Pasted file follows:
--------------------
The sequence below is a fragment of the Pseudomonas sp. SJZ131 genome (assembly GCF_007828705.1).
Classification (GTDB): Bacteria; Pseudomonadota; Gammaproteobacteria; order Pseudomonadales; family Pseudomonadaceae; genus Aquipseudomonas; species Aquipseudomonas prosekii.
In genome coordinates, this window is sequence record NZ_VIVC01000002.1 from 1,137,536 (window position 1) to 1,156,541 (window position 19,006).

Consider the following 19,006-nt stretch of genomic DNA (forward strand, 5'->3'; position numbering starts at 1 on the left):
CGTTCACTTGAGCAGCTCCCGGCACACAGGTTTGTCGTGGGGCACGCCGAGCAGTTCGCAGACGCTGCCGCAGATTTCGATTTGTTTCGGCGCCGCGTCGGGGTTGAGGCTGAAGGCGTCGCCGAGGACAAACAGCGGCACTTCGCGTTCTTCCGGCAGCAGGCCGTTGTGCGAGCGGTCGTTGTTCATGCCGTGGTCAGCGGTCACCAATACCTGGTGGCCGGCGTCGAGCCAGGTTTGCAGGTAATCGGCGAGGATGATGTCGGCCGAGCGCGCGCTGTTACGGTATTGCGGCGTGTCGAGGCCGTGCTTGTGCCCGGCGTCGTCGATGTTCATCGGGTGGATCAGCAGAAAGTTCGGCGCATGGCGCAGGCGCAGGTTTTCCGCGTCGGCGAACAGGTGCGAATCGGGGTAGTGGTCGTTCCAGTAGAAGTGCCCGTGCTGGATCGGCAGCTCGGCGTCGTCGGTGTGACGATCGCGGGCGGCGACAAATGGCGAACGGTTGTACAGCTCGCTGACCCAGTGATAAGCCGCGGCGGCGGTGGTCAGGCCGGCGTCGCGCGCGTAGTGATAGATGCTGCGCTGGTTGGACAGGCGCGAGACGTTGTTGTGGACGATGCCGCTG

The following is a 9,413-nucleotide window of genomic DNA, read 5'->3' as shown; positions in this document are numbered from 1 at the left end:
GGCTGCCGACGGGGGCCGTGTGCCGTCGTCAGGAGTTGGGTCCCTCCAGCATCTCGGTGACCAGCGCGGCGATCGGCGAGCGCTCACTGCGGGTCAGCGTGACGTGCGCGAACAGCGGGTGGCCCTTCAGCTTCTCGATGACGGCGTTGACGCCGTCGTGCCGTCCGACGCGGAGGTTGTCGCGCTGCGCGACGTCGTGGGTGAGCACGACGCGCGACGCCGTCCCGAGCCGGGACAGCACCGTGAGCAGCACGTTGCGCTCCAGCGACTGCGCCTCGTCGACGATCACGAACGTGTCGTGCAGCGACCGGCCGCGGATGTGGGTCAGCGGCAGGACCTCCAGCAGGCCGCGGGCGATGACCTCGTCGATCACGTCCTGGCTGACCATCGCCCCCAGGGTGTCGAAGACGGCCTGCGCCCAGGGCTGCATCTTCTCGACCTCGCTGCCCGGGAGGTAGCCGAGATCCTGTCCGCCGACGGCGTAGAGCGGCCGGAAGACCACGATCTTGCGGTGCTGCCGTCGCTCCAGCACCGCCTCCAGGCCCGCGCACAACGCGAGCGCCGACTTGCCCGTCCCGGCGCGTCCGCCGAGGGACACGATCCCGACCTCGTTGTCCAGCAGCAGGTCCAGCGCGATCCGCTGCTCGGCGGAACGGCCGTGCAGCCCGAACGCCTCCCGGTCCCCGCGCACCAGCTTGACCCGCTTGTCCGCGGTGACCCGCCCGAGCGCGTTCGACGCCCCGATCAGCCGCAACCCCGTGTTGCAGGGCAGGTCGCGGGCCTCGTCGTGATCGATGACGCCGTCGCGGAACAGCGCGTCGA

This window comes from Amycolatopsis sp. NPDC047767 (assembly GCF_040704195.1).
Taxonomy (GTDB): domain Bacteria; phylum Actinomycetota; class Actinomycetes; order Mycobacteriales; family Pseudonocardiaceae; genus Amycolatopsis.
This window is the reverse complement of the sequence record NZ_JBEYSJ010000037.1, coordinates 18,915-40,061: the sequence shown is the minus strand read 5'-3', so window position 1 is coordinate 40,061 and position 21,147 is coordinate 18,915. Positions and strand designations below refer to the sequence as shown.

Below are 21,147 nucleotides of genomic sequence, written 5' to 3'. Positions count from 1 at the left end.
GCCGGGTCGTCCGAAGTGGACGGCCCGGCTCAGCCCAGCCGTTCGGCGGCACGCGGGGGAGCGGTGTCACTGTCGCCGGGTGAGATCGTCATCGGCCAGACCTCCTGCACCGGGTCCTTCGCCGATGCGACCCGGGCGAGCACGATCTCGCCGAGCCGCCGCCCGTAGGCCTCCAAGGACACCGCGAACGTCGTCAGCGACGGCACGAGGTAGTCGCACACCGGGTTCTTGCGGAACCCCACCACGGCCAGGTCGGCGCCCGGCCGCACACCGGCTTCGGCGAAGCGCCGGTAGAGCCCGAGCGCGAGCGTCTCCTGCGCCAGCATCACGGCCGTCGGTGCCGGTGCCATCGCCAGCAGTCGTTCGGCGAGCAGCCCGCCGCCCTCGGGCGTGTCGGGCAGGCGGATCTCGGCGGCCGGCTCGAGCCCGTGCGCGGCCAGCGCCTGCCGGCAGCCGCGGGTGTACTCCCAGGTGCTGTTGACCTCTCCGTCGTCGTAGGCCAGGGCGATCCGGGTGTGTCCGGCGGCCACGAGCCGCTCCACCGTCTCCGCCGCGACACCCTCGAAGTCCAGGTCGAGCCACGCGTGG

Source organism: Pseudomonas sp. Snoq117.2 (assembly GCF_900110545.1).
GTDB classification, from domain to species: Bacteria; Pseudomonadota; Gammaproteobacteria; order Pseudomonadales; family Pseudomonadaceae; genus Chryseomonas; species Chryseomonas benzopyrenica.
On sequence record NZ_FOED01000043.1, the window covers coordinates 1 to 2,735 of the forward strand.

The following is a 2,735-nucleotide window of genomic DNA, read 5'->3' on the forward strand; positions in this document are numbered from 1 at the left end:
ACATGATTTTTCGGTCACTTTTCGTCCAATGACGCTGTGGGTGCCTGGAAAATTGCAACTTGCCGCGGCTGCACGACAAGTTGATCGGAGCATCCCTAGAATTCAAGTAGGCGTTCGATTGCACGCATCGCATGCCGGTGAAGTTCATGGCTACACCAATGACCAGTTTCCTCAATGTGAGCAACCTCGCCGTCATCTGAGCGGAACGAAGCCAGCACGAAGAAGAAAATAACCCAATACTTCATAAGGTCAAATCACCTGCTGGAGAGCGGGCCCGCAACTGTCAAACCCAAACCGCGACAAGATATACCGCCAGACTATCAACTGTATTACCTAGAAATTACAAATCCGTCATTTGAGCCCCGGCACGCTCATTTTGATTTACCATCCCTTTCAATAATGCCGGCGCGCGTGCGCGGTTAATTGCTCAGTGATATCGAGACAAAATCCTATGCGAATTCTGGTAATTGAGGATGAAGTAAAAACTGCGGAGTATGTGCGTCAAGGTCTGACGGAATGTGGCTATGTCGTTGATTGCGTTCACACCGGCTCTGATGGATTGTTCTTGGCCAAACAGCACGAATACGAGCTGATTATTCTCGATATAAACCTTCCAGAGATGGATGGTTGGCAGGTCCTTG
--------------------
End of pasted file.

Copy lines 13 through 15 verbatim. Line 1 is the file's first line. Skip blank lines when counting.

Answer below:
Source organism: Pseudomonas sp. Snoq117.2 (assembly GCF_900110545.1).
GTDB classification, from domain to species: Bacteria; Pseudomonadota; Gammaproteobacteria; order Pseudomonadales; family Pseudomonadaceae; genus Chryseomonas; species Chryseomonas benzopyrenica.
On sequence record NZ_FOED01000043.1, the window covers coordinates 1 to 2,735 of the forward strand.